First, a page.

Broker begs APRA to be more specific

by Julia Corderoy30 Sep 2015
A top broker has a stern word for APRA, saying the banking regulator is making the market “absolutely impossible” for a broker to keep up with changing lending policies.

Stephen Dinte, founder and principal mortgage planner of Sydney-based brokerage Australian Mortgage Planners told Australian Broker that APRA’s constantly shifting regulations – most recently the 10% limit on investment lending – are making the market needlessly difficult for brokers while giving the banks a free pass to price gouge. 

“APRA has gone to the banks and said we need to cool the property market, so we want you to limit your lending for investment property to 10% of your book. Everyone understands that and whether not they agree with it is not really relevant. However, this question came to me – what about people who want to borrow money [against their home] for an investment purpose but not real estate investment? For example, the Australian share market or some sort of managed fund that their financial planner has recommended to them. Is that in the same ball park or is that outside of that 10% limit?

“Based on that, I then wrote to a number of BDMs and a number of the lenders and posed the question and the responses were mixed. Some were saying it is part of the 10% – if it is an investment, regardless of what the actual investment vehicle is, it is part of the 10% limit. Others were saying no, if the investment is not for real estate then it doesn’t count. They don’t know.”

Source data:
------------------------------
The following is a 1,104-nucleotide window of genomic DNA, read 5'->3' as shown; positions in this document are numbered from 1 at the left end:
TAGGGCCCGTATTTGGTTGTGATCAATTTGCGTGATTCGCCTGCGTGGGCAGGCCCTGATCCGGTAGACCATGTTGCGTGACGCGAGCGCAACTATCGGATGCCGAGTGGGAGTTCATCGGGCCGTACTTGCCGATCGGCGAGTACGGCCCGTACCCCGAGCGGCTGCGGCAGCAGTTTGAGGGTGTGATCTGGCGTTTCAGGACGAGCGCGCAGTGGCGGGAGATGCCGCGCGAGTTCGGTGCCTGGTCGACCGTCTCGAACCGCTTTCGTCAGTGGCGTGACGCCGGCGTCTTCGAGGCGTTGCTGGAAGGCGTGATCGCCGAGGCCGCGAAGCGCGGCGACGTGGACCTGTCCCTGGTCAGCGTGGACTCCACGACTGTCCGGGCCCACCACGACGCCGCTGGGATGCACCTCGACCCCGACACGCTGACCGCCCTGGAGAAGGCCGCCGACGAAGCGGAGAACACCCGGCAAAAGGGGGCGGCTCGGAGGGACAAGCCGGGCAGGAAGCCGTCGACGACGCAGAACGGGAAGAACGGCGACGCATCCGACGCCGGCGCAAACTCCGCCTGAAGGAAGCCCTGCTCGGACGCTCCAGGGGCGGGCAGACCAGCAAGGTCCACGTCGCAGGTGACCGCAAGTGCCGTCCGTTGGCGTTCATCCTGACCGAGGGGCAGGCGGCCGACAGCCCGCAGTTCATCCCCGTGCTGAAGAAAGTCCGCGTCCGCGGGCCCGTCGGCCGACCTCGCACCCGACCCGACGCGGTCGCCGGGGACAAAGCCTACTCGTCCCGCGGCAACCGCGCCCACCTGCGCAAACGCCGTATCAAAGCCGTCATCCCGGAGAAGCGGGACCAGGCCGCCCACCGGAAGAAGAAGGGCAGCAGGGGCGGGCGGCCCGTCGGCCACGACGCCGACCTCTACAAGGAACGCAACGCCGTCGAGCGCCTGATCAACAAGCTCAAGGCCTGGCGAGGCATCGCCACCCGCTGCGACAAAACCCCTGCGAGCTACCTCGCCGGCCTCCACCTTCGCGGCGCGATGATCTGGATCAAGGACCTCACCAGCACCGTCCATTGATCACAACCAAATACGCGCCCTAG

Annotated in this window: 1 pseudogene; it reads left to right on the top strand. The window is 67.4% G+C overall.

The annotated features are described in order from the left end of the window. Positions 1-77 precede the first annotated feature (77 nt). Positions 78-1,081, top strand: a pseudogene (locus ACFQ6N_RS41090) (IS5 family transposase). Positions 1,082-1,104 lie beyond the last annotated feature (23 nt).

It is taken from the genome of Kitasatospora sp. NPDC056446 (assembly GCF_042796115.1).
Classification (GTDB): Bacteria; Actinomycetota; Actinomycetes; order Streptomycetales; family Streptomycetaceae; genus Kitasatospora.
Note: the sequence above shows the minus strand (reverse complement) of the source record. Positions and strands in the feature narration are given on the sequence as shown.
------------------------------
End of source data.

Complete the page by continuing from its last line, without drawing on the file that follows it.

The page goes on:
While Dinte himself believes non-property investments should be excluded from APRA’s limit on investment lending, he says it illustrates how overly complex and confusing the market has become.

“APRA needs to be more specific. It just emphasises the challenges that are being faced out there because APRA is not doing its job properly in saying to the banks this is what you need to be doing… but the banks must be rubbing their hands in glee because there is now price gouging with these higher investment interest rates. It is an excuse to make bigger profits,” he told Australian Broker.

“It is absolutely impossible for a broker to keep up to date with lending policies today unless you have a robot brain. Putting aside whether the loan is owner-occupied or investment, even within an LVR band, you can have three or four interest rates based then on the loan amount.

“So any one bank could have up to 20 different interest rates. You multiply that across 30 or 40 lenders who are on your panel and it is impossible for a broker.”